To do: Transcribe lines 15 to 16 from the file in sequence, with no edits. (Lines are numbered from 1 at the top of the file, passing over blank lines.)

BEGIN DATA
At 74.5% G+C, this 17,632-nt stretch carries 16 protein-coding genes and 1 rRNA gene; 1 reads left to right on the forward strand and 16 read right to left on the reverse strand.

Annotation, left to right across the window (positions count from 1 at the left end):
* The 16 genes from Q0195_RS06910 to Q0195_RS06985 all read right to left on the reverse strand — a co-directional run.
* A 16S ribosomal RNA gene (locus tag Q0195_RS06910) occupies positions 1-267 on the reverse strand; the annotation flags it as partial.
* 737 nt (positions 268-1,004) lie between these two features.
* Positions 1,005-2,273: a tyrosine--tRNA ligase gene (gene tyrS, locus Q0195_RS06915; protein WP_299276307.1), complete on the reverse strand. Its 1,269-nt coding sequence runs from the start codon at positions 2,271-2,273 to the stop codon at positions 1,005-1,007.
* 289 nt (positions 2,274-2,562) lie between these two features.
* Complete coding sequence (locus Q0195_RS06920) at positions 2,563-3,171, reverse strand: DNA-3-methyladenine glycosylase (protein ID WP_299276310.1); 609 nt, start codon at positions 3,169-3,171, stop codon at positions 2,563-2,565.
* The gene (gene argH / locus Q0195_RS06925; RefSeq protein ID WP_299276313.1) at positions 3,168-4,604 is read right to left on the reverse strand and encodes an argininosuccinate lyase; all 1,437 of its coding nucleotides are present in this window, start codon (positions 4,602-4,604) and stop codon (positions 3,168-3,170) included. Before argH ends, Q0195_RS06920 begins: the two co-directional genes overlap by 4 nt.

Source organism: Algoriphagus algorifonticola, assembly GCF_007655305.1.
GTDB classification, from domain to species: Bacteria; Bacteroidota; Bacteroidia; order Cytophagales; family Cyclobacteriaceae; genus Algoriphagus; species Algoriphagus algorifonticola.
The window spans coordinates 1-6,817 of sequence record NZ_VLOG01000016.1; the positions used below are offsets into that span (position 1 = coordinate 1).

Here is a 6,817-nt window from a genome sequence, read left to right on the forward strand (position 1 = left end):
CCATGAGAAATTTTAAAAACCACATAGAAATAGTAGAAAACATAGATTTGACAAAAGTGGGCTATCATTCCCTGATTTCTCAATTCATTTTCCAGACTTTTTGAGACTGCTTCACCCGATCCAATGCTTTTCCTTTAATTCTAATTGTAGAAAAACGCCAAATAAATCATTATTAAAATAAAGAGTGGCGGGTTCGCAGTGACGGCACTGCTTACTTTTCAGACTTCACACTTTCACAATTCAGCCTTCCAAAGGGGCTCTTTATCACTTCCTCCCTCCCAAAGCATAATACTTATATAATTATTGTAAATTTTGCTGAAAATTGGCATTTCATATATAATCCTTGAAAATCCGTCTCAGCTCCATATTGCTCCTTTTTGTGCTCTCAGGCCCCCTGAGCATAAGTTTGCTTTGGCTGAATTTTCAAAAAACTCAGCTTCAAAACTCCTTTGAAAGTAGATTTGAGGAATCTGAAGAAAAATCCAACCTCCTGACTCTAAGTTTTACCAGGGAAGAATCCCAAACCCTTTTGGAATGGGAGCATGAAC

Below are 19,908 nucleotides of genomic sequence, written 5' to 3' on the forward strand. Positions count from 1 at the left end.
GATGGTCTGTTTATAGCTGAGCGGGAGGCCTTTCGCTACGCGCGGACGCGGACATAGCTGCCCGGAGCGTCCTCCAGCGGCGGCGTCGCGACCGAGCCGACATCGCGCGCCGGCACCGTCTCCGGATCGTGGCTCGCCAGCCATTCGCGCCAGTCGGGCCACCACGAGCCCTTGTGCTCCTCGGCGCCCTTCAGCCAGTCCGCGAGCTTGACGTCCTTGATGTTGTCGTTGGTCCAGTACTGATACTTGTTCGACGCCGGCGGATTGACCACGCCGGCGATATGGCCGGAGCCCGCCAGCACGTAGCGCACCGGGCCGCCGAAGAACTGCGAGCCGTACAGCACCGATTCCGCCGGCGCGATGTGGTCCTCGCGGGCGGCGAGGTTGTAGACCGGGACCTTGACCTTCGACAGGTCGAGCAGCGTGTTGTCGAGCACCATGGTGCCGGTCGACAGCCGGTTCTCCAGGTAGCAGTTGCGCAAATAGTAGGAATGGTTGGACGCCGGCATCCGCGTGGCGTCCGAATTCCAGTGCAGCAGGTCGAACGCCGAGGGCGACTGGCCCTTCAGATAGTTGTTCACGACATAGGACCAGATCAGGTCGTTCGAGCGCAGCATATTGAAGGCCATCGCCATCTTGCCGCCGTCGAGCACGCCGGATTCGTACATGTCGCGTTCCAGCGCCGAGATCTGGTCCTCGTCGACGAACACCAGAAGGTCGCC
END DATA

Below are 19,908 nucleotides of genomic sequence, written 5' to 3' on the forward strand. Positions count from 1 at the left end.
GATGGTCTGTTTATAGCTGAGCGGGAGGCCTTTCGCTACGCGCGGACGCGGACATAGCTGCCCGGAGCGTCCTCCAGCGGCGGCGTCGCGACCGAGCCGACATCGCGCGCCGGCACCGTCTCCGGATCGTGGCTCGCCAGCCATTCGCGCCAGTCGGGCCACCACGAGCCCTTGTGCTCCTCGGCGCCCTTCAGCCAGTCCGCGAGCTTGACGTCCTTGATGTTGTCGTTGGTCCAGTACTGATACTTGTTCGACGCCGGCGGATTGACCACGCCGGCGATATGGCCGGAGCCCGCCAGCACGTAGCGCACCGGGCCGCCGAAGAACTGCGAGCCGTACAGCACCGATTCCGCCGGCGCGATGTGGTCCTCGCGGGCGGCGAGGTTGTAGACCGGGACCTTGACCTTCGACAGGTCGAGCAGCGTGTTGTCGAGCACCATGGTGCCGGTCGACAGCCGGTTCTCCAGGTAGCAGTTGCGCAAATAGTAGGAATGGTTGGACGCCGGCATCCGCGTGGCGTCCGAATTCCAGTGCAGCAGGTCGAACGCCGAGGGCGACTGGCCCTTCAGATAGTTGTTCACGACATAGGACCAGATCAGGTCGTTCGAGCGCAGCATATTGAAGGCCATCGCCATCTTGCCGCCGTCGAGCACGCCGGATTCGTACATGTCGCGTTCCAGCGCCGAGATCTGGTCCTCGTCGACGAACACCAGAAGGTCGCC